There is Ustad Asad Ali khan sahib but he is already 85 years old, and his nephew is there but he is just beginning.
Ud. Shamsuddin Faridi Desai is another beenkar but he is not interested in concerts, and his son is just beginning.
There also is a woman between the beenkars, Jyoti Hegde from near Darwar
Pt Pandharinath Kolhapure is now more than 85, so he doesn’t play the veena anymore.
There’s Hindraj Divekar who is playing but is rapidly getting old.
Sri Kant Pathak son of Bindumadhav.D.Pathak ji, who is near Darwar, is playing but he is not performing so much… he is very shy.
There also is Asit Kumkar Benarjee, and then there is Phillippe Bruguière in Paris, and Jeff in America.
It might seem a lot of people but in the performing scene there are only two or three, so the number of veena players is lesser than the tigers in India!...jajajajaja….
And, would you say that one reason why there are so few players can be the price of the instrument?
Yes, price… but also lifestyle. Nobody wants to be in this profession because everybody is looking for economical security, and there are so many other professions you can make more money easily, so why do you want to be into music? Moreover, if you choose to play a rudra veena, you are not an entertainer, a showman… you are not playing for the audience.
Historically, there had always been very few rudra veena players: about 30 for 3000 sitar players, which is clearly a minority, but still 30 is a good number, ten would still be a very good number… but as I said, we are very few now.
Talking now about big masters... most of the big maestros of classical Indian music are from previous generations. Would you agree that it is because of a change of lifestyle?
Yes, life has changed, values have changed. The previous masters were very orthodox in the way of teaching: only one way was accepted for certain things as for example the method: first you learn sitar, then surbahar and then rudra veena.
It is the right way and I may be wrong in doing what I am doing teaching people rudra veena and inviting them to learn. But I will show something to everyone who wants to learn rudra veena, because I think we are in one stage where rudra veena is in danger to be extinct, so my thinking is: if you don’t create interest people will never know what a rudra veena is. There are students who will be very serious and when you get them you can teach them in the old manner: teach them everything slowly. But at the same time there will be others that will enjoy the rudra veena, will learn, know, and talk about rudra veena, and you have to take care of them as they will make it grow up also.
What I mean is that now there are coexisting two ways of teaching: a lifetime way for a reduced number of students like in the old school (when a guru would teach just one or two people in a lifetime) and the other one for all those 80 people who show interest in the rudra veena. But I am not going to change my music for that, nor the way I think: the second group may learn the simple things only, but still with quality. Quality has to be maintained otherwise without quality it will be over anyway….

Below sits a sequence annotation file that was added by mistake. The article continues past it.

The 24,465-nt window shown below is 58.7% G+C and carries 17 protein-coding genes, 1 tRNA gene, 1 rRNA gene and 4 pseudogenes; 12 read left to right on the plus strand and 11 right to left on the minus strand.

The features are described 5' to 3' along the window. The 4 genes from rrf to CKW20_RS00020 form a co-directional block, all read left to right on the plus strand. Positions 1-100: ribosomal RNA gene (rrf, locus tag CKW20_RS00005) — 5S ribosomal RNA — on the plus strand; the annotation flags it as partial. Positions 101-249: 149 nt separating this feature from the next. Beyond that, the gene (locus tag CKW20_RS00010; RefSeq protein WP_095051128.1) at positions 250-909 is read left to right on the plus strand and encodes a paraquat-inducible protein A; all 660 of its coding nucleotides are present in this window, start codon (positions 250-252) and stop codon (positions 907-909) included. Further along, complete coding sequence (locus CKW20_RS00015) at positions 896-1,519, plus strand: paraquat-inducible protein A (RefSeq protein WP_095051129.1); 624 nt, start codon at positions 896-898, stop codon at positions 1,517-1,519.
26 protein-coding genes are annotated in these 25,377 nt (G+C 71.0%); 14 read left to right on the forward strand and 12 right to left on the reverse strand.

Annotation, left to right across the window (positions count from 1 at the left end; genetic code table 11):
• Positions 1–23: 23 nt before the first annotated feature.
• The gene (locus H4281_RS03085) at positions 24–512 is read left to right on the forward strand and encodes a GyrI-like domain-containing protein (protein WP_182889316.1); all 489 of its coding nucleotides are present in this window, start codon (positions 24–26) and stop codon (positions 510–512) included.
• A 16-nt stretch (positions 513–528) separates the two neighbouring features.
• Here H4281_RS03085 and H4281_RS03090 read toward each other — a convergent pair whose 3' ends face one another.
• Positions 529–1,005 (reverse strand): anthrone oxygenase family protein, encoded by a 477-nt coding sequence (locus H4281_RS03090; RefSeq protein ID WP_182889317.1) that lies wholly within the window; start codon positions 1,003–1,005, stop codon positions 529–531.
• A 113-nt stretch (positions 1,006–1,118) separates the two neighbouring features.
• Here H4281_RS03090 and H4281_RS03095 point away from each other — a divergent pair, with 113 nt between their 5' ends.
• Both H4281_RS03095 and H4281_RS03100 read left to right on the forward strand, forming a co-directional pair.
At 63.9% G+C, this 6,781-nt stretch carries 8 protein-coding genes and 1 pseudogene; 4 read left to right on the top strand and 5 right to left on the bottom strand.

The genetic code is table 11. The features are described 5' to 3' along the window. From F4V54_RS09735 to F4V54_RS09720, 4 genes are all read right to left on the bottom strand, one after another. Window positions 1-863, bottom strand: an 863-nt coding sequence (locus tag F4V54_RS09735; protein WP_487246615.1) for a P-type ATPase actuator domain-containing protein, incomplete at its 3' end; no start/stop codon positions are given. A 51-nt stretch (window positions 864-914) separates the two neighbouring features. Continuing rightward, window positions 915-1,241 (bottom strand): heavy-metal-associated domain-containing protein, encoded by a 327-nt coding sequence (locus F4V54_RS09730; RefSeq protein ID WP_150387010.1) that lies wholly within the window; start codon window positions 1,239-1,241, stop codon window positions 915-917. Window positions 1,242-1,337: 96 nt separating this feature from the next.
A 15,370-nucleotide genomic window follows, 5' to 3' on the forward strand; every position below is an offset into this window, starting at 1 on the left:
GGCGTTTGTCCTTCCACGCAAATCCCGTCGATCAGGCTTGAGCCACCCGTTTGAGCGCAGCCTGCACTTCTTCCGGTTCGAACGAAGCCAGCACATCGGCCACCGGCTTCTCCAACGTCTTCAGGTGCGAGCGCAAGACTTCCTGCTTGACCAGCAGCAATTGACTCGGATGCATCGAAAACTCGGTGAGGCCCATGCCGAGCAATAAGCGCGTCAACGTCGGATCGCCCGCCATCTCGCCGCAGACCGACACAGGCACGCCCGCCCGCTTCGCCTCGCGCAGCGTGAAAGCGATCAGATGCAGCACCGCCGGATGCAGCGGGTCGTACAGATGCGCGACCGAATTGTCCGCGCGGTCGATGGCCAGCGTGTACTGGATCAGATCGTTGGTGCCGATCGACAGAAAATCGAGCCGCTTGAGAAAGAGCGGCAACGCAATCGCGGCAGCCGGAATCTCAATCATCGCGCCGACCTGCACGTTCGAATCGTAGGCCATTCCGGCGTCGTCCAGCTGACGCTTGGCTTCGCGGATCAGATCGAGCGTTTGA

Taking a look at the Indian classical music panorama, it is easy to realize that most of the big masters are muslims… and it is often commented that it could be a matter of discipline. What do you think about that?
All muslims in India have hindu antecessors in their lineage, but I think that being a minority group has lead them to be very strict so that could be a reason. At the same time, though, it is a very dangerous factor: if they preserve too much they will not give outside, they will not allow it to grow, so they will somehow kill it also.
And according to a change in lifestyle nowadays, the teaching system has also changed: the guru shishya parampara seems to be slowly dying…
No, it’s not dying. It is running parallel to the other form. In our house at least we are preserving the guru shishya parampara because that is the original way of teaching: through all the time spent with the master you learn a way of life and that way of life goes into the way of music. So it is not just learning the music but a way of entire life: thus it will define the way you sit and the way you talk, the way you eat, dress… When shaping a student everything takes the wanted form in him: from hair on the top to toe nail in the bottom… It is like grooming: you specially groom someone… like a star. When a star is created you change everything: the way of talking, what that person eats, how will that person dress, what will he/she say or not say…
In that kind of music these changes in the person have to be made very slowly, all through the years, that is why the guru shishyia parampara is so important. It is the way to take care of serious students, who you can groom over a long period of time.